Richard S. Williamson

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Richard S. Williamson
Amb. Richard Williamson.jpg
17th Assistant Secretary of State for International Organization Affairs
In office
February 5, 1988 – March 19, 1989
President Ronald Reagan
George H. W. Bush
Preceded by Alan Keyes
Succeeded by John R. Bolton
Personal details
Born Richard Salisbury Williamson
(1949-05-09)May 9, 1949
Evanston, Illinois
Died December 8, 2013(2013-12-08) (aged 64)
Evanston, Illinois
Nationality American
Political party Republican
Spouse(s) Jane Williamson
Residence IL
Alma mater Princeton University
University of Virginia School of Law

Richard Salisbury Williamson (May 9, 1949 – December 8, 2013) was an American lawyer, diplomat and pedagogue[citation needed]. He previously served as Special Envoy to Sudan under George W. Bush.[1] Williamson was a partner at Winston & Strawn and was also Thomas J. Sharkey Distinguished Visiting Scholar at Seton Hall's Whitehead School of Diplomacy.

Early life[edit]

Williamson was born in Evanston, Illinois.[2] He received an A.B., cum laude, in 1971 from Princeton University. He received a J.D. in 1974 from the University of Virginia School of Law, where he was executive editor of the Virginia Journal of International Law.[3]

Career[edit]

Mr. Williamson was also a practicing partner in the law office of Winston and Strawn. Earlier in the George W. Bush Administration, Williamson, who has broad foreign policy and negotiating experience, served as Ambassador to the United Nations for Special Political Affairs and in 2004 as United States Ambassador to the United Nations Commission on Human Rights.[4][5] Williamson played a role in the slow resolution of the conflict in the Darfur region of Sudan.[6][7]

Previously, he served in senior foreign policy positions under Presidents Ronald Reagan and George H.W. Bush, including as Assistant Secretary of State for International Organization Affairs at the Department of State, and an Assistant to the President for Intergovernmental Affairs in the White House. In 1992, he was nominated by the Republican Party for United States Senate, but lost to Democrat Carol Moseley-Braun, the first black woman to be elected to U.S. Senate. He later served as Chairman of the Illinois Republican Party.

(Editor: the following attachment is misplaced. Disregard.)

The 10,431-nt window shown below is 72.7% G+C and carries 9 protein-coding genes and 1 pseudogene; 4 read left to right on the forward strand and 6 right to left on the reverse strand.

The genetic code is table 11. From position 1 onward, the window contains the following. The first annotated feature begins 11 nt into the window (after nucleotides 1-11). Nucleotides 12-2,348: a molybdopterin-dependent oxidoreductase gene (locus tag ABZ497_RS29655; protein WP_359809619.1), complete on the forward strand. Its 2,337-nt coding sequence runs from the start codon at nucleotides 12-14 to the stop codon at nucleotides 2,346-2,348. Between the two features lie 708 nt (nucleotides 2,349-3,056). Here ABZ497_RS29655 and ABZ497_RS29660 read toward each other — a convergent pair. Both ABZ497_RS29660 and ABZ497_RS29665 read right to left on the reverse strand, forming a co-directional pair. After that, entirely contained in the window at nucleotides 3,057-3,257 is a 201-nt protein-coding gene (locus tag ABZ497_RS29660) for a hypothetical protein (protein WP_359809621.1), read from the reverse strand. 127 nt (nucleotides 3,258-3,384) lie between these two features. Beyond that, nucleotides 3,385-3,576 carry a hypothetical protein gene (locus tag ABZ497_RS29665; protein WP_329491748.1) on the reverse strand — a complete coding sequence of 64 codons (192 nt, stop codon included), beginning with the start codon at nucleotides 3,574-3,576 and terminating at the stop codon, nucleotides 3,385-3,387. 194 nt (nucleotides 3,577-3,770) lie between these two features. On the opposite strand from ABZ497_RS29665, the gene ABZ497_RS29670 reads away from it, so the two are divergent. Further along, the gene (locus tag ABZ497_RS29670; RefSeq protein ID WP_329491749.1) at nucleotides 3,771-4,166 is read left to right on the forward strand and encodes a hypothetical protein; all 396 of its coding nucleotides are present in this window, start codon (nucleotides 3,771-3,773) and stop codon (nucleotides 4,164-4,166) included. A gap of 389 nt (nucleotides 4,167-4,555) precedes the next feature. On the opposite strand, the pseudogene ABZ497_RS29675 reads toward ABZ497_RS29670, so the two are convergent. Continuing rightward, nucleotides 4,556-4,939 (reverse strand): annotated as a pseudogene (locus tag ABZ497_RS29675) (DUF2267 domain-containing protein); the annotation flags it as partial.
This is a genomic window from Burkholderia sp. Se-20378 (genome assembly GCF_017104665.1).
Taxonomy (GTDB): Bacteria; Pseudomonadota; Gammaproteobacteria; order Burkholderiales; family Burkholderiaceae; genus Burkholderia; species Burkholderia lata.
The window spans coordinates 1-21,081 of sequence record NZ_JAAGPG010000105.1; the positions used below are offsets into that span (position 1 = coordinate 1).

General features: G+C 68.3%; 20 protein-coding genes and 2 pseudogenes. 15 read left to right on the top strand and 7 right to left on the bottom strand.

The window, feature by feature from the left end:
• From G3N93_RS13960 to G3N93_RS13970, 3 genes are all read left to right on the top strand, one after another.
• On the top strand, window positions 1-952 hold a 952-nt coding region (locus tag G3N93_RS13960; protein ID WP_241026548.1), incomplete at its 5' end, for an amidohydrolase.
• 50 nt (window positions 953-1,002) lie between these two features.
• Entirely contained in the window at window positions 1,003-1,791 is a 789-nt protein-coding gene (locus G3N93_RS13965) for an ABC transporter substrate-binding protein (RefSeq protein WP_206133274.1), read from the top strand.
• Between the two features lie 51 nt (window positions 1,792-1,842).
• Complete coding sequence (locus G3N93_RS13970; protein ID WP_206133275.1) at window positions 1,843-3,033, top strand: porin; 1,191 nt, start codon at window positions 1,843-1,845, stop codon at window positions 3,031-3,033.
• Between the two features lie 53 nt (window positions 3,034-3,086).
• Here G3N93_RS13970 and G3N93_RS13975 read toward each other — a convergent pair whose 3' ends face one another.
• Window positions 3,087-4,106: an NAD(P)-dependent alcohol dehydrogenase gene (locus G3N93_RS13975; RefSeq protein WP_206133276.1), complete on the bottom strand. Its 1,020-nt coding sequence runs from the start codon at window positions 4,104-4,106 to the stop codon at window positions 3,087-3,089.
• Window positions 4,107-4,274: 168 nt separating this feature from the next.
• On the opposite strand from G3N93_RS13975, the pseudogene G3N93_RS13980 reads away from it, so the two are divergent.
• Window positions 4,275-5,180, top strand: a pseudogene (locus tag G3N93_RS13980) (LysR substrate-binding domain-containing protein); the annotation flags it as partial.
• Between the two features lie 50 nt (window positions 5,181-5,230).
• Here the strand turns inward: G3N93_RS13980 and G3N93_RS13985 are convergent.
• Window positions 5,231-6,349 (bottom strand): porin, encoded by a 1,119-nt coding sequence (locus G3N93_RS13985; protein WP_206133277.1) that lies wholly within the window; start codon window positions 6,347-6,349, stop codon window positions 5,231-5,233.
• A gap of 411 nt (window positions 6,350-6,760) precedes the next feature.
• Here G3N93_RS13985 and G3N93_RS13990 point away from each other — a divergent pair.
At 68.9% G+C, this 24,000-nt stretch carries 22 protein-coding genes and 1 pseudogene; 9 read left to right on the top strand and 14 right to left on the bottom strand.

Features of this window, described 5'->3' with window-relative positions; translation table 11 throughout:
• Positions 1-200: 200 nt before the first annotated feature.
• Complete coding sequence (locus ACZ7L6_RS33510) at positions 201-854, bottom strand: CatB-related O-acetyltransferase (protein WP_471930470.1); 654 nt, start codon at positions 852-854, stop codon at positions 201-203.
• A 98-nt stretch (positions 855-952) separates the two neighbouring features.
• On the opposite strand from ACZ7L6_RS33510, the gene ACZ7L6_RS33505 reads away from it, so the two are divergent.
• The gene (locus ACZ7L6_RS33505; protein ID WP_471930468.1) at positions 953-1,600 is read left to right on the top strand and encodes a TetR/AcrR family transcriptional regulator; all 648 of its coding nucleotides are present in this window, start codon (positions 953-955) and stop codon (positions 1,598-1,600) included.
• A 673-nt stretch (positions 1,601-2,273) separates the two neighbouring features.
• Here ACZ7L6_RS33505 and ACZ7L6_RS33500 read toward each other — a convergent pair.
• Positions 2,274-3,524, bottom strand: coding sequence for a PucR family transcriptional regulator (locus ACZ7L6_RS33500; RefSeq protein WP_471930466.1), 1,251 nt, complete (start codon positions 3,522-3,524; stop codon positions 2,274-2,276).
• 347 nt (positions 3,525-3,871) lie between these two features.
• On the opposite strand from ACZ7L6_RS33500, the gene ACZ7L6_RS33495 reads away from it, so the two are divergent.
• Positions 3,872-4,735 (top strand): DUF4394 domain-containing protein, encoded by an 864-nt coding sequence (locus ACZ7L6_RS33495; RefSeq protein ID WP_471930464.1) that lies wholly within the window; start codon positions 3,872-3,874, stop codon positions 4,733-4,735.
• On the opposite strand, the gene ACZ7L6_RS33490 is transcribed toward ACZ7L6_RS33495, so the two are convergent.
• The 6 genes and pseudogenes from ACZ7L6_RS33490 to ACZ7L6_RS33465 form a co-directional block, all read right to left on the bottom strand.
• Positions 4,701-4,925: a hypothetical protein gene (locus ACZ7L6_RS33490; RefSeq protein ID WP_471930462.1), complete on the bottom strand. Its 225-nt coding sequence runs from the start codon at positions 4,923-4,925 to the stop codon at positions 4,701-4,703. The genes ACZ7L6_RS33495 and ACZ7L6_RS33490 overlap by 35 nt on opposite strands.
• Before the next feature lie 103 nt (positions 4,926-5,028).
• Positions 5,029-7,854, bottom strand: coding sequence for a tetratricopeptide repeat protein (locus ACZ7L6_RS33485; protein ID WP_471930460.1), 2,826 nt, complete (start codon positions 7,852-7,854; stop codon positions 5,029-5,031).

Williamson was active in a wide variety of civic organizations, serving on the board of directors of the International Republican Institute; the board of the Committee in Support of Russian Civil Society; a member of the advisory committee for the International Human Rights Center at DePaul University, and a member of the Council on Foreign Relations. Williamson also was the Roberta Buffett Visiting Professor of International Studies at Northwestern University in Evanston, Illinois. [8]

Williamson died of a cerebral hemorrhage at a Chicago hospital in 2013, aged 64.[9][10]

Williamson authored seven books and edited three. He wrote more than 175 articles in professional and popular periodicals.

References[edit]

External Links[edit]

Government offices
Preceded by
Alan Keyes
Assistant Secretary of State for International Organization Affairs
February 5, 1988 – March 19, 1989
Succeeded by
John R. Bolton
Party political offices
Preceded by
Judy Koehler
Republican Party nominee for United States Senator from Illinois
(Class 3)

1992
Succeeded by
Peter Fitzgerald